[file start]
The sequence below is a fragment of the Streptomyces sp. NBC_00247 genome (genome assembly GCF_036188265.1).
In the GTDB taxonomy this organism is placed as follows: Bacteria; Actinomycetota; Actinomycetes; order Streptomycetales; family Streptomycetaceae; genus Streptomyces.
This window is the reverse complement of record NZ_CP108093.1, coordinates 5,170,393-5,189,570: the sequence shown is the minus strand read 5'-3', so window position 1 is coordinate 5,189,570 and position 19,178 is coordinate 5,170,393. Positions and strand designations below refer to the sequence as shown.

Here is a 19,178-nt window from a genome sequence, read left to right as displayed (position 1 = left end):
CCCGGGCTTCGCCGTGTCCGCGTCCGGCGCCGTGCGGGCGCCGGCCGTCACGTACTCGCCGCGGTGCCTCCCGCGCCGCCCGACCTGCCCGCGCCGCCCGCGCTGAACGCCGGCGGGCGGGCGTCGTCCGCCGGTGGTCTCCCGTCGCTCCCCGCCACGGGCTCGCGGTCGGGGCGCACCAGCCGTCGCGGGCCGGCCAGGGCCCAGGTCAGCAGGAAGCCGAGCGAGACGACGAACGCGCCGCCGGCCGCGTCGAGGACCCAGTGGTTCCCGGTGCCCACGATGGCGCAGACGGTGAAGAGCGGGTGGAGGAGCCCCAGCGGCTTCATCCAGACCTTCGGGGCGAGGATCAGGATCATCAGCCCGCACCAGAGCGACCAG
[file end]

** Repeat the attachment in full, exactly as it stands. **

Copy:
The sequence below is a fragment of the Streptomyces sp. NBC_00247 genome (genome assembly GCF_036188265.1).
In the GTDB taxonomy this organism is placed as follows: Bacteria; Actinomycetota; Actinomycetes; order Streptomycetales; family Streptomycetaceae; genus Streptomyces.
This window is the reverse complement of record NZ_CP108093.1, coordinates 5,170,393-5,189,570: the sequence shown is the minus strand read 5'-3', so window position 1 is coordinate 5,189,570 and position 19,178 is coordinate 5,170,393. Positions and strand designations below refer to the sequence as shown.

Here is a 19,178-nt window from a genome sequence, read left to right as displayed (position 1 = left end):
CCCGGGCTTCGCCGTGTCCGCGTCCGGCGCCGTGCGGGCGCCGGCCGTCACGTACTCGCCGCGGTGCCTCCCGCGCCGCCCGACCTGCCCGCGCCGCCCGCGCTGAACGCCGGCGGGCGGGCGTCGTCCGCCGGTGGTCTCCCGTCGCTCCCCGCCACGGGCTCGCGGTCGGGGCGCACCAGCCGTCGCGGGCCGGCCAGGGCCCAGGTCAGCAGGAAGCCGAGCGAGACGACGAACGCGCCGCCGGCCGCGTCGAGGACCCAGTGGTTCCCGGTGCCCACGATGGCGCAGACGGTGAAGAGCGGGTGGAGGAGCCCCAGCGGCTTCATCCAGACCTTCGGGGCGAGGATCAGGATCATCAGCCCGCACCAGAGCGACCAG